A lone figure stood looking out onto Chaleur Bay, searching for the U-boat that had been sent to pick him up. Four days earlier Wolfgang Heyda, a German POW, had made a daring escape via electric wires that ran above the barbed wire fenced that encircled the Bowmanville, Ontario POW camp.
After his escape, he calmly walked into the Bowmanville train station and ordered a ticket to Montreal. In Montreal, he then caught another train to Bathurst. At Grande-Anse, he was stopped and questioned by a Canadian Army cordon. His identity and transit papers were checked. His papers were in order, and an officer at the cordon told him not to walk on the beach late in the evening. Smiling, Heyda said goodbye to the patrol.
Heyda hid in a shed, a mere 200 meters from the Maisonnette Point Lighthouse. It became dusk, and, as soon as it was dark enough, Heyda twice gave the prearranged signal with the blue-light from his signal lamp. No U-boat appeared, and no signal from Chaleur Bay was seen. Heyda thought to himself, “Had not the U-boat been sent?”
A plan had been conceived for four submariners to be picked up by a U-boat on Maisonnette Point in New Brunswick on the Chaleur Bay. During submarine training, the officers had to memorize the Ireland Code. Thus buried in POW letters, a coded message was sent to Germany requesting that a U-boat be sent to Maisonnette Point in late September or early October of 1943. The escape plan became known as Operation Kiebitz.
Kapitänleutnant Rolf Schauenburg, commander of U-536, had orders to arrive in Chaleur Bay and pick up four escaped prisoners including the top U-boat ace of WWII, Otto Kretschmer. Schauenburg waited in the middle of the bay for two and a half days. Conveniently, the cone of light from the Maisonnette Point Lighthouse was quite visible. U-536 surfaced to ventilate the boat and cruised along the coast using its electric motors. It was a perfect night, with good visibility. The moon was very bright in the clear, starry sky. All seemed quiet, and Schauenburg did not suspect anything.
The Germans did not know that the Allied intelligence agency had broken the Ireland Code. The Allies had allowed a substantial amount of low-level intelligence to reach Germany in the hope that something big would eventually happen. It did and the welcoming party for U-536 was massive.
Lieutenant Commander Desmond Piers (Admiral retired) of the Canadian Navy who was in charge of the operation had arranged for a shore party to be waiting at Maisonnette Point to capture the escaped prisoner and for some “ships nearby around the corner and a few miles away.” The taskforce was massive. Ten warships sealed off the bay.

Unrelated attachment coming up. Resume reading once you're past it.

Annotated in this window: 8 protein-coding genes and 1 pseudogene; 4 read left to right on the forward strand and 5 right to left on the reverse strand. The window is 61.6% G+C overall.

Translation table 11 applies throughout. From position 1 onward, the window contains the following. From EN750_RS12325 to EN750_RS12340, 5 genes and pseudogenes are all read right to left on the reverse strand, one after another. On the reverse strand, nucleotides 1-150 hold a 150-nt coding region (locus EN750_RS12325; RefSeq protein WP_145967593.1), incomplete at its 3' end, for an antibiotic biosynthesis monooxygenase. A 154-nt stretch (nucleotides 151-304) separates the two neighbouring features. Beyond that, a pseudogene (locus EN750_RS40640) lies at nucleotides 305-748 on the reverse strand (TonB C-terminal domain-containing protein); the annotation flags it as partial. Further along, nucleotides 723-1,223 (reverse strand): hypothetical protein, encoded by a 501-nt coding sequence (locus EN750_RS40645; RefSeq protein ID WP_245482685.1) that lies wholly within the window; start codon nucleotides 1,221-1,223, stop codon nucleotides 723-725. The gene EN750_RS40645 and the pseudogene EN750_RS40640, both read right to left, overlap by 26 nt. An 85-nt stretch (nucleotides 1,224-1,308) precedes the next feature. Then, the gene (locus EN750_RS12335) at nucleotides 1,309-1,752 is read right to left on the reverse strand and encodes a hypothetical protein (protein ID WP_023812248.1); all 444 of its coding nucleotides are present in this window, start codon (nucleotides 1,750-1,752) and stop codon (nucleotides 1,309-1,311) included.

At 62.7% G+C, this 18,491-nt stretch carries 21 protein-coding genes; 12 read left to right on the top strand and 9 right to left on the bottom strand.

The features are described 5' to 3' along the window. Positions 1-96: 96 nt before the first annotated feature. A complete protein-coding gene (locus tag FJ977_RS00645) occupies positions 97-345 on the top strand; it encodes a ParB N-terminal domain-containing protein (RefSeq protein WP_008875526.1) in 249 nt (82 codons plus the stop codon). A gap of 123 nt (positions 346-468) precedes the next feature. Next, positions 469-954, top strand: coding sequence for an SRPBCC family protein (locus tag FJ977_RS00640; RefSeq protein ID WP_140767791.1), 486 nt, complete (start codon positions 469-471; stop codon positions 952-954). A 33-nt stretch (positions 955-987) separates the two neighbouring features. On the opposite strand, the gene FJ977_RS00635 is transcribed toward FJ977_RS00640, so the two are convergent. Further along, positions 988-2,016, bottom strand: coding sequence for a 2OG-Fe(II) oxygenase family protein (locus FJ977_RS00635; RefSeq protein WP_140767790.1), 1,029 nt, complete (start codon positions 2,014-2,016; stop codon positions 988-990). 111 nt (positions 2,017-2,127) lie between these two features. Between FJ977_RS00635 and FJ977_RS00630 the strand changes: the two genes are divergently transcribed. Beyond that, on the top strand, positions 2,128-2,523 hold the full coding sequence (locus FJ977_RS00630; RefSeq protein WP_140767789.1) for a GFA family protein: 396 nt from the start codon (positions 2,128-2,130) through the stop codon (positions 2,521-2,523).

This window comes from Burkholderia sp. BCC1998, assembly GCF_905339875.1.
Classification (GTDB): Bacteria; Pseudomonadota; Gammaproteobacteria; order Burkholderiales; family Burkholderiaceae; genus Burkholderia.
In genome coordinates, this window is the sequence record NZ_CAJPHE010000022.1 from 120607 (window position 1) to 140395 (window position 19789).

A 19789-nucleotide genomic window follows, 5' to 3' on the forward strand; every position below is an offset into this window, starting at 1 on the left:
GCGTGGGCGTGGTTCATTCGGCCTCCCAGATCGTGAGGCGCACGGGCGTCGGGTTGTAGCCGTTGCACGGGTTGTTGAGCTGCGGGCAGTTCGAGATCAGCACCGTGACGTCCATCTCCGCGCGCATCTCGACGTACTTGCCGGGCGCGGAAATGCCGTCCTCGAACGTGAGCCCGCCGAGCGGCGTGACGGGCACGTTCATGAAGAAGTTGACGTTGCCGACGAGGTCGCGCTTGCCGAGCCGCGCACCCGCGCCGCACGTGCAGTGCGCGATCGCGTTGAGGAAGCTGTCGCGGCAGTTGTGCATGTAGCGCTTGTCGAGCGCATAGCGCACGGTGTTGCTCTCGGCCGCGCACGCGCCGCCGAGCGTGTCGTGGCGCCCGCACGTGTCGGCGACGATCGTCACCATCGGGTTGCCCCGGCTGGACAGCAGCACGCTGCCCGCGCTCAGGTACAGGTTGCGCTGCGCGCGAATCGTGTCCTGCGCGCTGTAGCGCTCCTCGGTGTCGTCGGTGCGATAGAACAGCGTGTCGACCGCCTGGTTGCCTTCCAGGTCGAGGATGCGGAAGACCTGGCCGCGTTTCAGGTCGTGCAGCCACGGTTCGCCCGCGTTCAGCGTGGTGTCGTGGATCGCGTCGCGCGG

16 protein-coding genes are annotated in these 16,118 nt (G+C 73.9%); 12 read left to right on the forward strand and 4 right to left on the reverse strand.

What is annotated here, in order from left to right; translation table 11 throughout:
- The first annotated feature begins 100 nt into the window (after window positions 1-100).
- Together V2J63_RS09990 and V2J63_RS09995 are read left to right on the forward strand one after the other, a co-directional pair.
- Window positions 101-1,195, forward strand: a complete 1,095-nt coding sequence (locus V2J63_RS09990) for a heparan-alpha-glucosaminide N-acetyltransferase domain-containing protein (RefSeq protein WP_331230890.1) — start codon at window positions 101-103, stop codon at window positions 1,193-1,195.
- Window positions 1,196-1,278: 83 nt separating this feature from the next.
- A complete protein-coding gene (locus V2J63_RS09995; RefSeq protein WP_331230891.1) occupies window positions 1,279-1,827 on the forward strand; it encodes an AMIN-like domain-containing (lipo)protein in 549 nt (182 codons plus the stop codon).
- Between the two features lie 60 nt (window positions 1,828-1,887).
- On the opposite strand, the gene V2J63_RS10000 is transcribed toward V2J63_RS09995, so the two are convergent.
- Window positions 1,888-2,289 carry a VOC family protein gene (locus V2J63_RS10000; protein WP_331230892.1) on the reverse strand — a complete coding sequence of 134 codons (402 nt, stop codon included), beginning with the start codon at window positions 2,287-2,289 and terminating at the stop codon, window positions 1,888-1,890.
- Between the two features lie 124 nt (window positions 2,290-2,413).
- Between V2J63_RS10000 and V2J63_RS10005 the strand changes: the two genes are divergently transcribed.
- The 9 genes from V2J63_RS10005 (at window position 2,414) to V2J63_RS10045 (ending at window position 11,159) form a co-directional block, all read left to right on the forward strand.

At the lighthouse, Piers received a phone call from sentries posted on the beach that they were detaining a man who claimed to be a tourist. Piers said, “Bring him to me and be sure to guard him well.”
Piers had been informed that one prisoner had escaped from Bowmanville. When Heyda arrived at the lighthouse, Piers patiently listened to Heyda’s story that he was a tourist whose vacation had been disrupted.
Heyda showed Piers a letter indicating that he had been discharged from the Canadian Army Corps of Engineers. Heyda also produced a letter from the chief of staff of the navy, Admiral Percy. Piers was familiar with Percy’s signature and noted that the Germans had not matched the admiral’s oversize signature.
Heyda said that they had taken him to the upper room of the lighthouse where a naval officer greeted him like a long lost friend. “There you are, Lieutenant Commander Heyda, welcome to Maisonnette Point... We even re-lighted this lighthouse as in good old peace time so that your comrade-commander would find his way.”
Jean Godin, the former lighthouse keeper, who was on active duty with the Le Régiment de la Chaudière, had been transferred to Maisonnette Point to run the lighthouse for the operation.
Schauenburg scanned the dark beach with his binoculars, looking for a signal light, and continued up the coast. He carefully avoided the beam of light that came from the Maisonnette Point Lighthouse. Suddenly, a radio signal was heard, and from below, “Captain, a call for us! A call!” A radio signal, “Komm, komm!” was picked up by U-536 but not repeated. Then a light from the beach signaled “Komm.”
Suddenly the northern lights lit up the night sky. “Alarm! Dive!” Just as the U-boat submerged the sound of depth charges were heard.
The task force hunted all night, but their attempts to locate the U-boat were unsuccessful. The next day at dawn, the bay was empty. No trace of the U-boat had been found.
U-536 evaded the depth charges and after two days managed to escape from the bay. Once safely at sea, Schauenburg sent the following message, “Kiebitz verpfiffen.” Six weeks later the Canadian corvettes HMCS Snowberry, HMCS Calgary, and the frigate HMS Nene sank U-536 with Schauenburg being among the survivors. Schauenburg was then sent to a POW camp in Canada.
This story appeared in the
April 2004 edition of Lighthouse Digest Magazine. The print edition contains more stories than our internet edition, and each story generally contains more photographs - often many more - in the print edition. For subscription information about the print edition, click here.
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